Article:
A Cowboy’s Faith: Carryout sacks, bags, boxes – Osage County Online | Osage County News

A Cowboy’s Faith: Carryout sacks, bags, boxes

A Cowboy's Faith: Click to read more from Frank J. Buchman.What happened to the brown grocery store carryout sacks?

Children today don’t have a clue what brown paper sacks are. The only thing they know are the plastic bags filled with whatever the purchase is.

Back in the day, there were at least a half dozen sizes of brown paper sacks. Size of the purchase determined which sack was used.

When there were many items, of course, a large sack was required. Sometimes several of the largest sized brown paper sacks were required. Fewer items purchased, smaller the sack.

Uncertain or can’t remember how sacks were identified for size, maybe they weren’t, just big enough to carry the contents.

Nowadays, plastic bags seem to all be the same size, and sometimes a dozen or more are needed for large purchases. If the items are heavy, like a gallon of milk, two or three plastic bags are used together for increased strength.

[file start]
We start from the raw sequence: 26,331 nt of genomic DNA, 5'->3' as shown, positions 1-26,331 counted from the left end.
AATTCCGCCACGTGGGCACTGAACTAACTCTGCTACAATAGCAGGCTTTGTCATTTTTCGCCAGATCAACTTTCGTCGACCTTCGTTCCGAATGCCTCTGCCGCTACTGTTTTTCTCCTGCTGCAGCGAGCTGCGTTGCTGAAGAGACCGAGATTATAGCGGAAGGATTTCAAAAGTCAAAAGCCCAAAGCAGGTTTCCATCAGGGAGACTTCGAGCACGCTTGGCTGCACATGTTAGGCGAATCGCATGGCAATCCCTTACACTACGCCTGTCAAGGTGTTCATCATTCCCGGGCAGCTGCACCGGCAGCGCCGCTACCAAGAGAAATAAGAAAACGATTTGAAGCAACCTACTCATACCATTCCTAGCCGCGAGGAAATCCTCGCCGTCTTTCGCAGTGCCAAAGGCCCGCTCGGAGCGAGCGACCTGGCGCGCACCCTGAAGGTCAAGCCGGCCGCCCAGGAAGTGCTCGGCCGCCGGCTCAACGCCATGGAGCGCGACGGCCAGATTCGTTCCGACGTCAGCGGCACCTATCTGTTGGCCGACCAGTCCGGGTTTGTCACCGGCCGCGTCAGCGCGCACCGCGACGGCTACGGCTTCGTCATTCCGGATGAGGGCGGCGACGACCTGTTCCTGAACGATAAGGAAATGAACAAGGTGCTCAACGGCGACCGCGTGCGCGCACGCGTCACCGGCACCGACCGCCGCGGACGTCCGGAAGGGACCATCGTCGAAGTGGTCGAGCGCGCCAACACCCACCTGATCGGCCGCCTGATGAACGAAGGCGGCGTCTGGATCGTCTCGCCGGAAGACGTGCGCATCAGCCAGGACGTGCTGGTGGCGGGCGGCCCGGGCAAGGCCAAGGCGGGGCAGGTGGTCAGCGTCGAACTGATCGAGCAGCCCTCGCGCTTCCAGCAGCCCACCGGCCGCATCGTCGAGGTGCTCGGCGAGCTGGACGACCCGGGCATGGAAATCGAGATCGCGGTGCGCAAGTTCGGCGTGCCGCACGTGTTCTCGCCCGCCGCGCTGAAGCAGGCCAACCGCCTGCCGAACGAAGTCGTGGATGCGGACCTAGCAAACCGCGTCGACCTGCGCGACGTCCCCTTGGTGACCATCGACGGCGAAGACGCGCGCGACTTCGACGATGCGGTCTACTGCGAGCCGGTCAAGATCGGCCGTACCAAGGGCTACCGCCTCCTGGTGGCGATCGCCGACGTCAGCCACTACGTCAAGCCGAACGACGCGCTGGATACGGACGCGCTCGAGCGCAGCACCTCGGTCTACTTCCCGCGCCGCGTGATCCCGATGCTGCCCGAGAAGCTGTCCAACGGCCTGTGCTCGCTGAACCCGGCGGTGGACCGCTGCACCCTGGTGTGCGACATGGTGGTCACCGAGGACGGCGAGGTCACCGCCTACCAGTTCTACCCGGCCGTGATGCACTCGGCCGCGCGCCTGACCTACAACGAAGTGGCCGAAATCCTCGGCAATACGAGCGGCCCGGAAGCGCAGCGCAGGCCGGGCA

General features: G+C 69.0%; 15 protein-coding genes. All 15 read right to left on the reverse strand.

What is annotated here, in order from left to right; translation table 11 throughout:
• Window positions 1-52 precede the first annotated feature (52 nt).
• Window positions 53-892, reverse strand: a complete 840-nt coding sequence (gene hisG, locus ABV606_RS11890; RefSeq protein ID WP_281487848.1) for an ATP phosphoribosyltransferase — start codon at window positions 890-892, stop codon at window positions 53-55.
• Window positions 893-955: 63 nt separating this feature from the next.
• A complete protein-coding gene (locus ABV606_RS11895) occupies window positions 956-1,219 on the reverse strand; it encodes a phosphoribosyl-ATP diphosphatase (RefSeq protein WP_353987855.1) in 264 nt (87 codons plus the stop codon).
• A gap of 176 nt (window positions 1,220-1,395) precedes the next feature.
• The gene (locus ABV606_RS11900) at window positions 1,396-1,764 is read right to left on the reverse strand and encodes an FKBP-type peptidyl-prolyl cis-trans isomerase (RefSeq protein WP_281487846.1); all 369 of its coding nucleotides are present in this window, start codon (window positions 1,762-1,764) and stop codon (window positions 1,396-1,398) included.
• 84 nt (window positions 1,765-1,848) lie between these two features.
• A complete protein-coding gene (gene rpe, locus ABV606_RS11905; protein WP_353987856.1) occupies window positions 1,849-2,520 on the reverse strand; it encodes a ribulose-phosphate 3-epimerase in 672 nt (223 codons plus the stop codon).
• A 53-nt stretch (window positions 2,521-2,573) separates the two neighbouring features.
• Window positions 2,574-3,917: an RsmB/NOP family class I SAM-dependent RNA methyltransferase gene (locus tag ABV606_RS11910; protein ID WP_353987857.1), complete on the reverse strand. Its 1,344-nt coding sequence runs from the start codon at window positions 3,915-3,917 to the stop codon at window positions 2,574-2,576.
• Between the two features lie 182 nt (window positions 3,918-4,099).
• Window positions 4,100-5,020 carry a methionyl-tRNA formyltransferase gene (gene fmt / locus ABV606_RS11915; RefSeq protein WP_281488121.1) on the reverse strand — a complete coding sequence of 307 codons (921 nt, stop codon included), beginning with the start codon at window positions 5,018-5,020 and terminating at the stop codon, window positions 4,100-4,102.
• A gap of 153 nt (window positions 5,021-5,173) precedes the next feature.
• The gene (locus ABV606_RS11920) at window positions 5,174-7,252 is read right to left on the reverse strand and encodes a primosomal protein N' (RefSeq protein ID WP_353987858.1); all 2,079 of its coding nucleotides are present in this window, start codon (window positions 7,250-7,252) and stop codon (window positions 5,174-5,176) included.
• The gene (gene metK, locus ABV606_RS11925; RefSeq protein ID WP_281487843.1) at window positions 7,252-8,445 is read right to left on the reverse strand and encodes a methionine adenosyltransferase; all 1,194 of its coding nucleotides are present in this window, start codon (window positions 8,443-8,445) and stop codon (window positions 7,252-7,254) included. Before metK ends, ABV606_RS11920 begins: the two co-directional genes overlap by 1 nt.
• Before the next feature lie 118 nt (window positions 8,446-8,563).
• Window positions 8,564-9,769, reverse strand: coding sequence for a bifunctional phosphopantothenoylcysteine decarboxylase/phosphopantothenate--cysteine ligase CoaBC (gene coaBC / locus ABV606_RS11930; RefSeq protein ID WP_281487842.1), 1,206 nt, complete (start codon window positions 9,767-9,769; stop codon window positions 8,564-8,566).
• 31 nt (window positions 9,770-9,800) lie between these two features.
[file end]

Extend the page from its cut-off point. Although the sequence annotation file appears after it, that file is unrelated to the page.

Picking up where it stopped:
Certain wholesale grocery items, such as five and ten pounds of sugar or flour, came in larger heavier paper sacks. Those extra strength, often multi-colored, sacks were retained for use to carry more items purchased. They worked best for carrying heavier items, big cans, milk, sugar, flour, potatoes.

Canned merchandise typically arrived from the wholesale warehouse in cardboard boxes with wide variation of sizes and shapes. The boxes were stored away several packed together with another and worked especially well for carrying out large heavy items.

Recycling has become a common modern-day term for reusing a variety of different items. It’s far from a new philosophy as paper sacks and cardboard boxes have been reused or “recycled” for decades. Some folks keep their plastic bags and reuse them nowadays.

If there was liquid seepage in a paper sack, it became weak, often unusable, while plastic bags don’t have that problem.

After being used several times sacks, bags, and boxes sometimes have value for further recycling to make new carryout containers.

More often they go in the trash and are hauled to the county dump. In previous decades and possibly today in some cases, the trash was burned, now often against certain environmental regulations.

So, the alternative is to bury trash, which doesn’t seem logical based on decay time and land contamination.

Reminded of Genesis 43:23: Peace be to you; He has given you treasure in your sacks.”

Frank J. Buchman is a lifelong rancher from Alta Vista, a lifetime newspaper writer, syndicated national ag writer and a marketing consultant. He writes a weekly column to share A Cowboy’s Faith.

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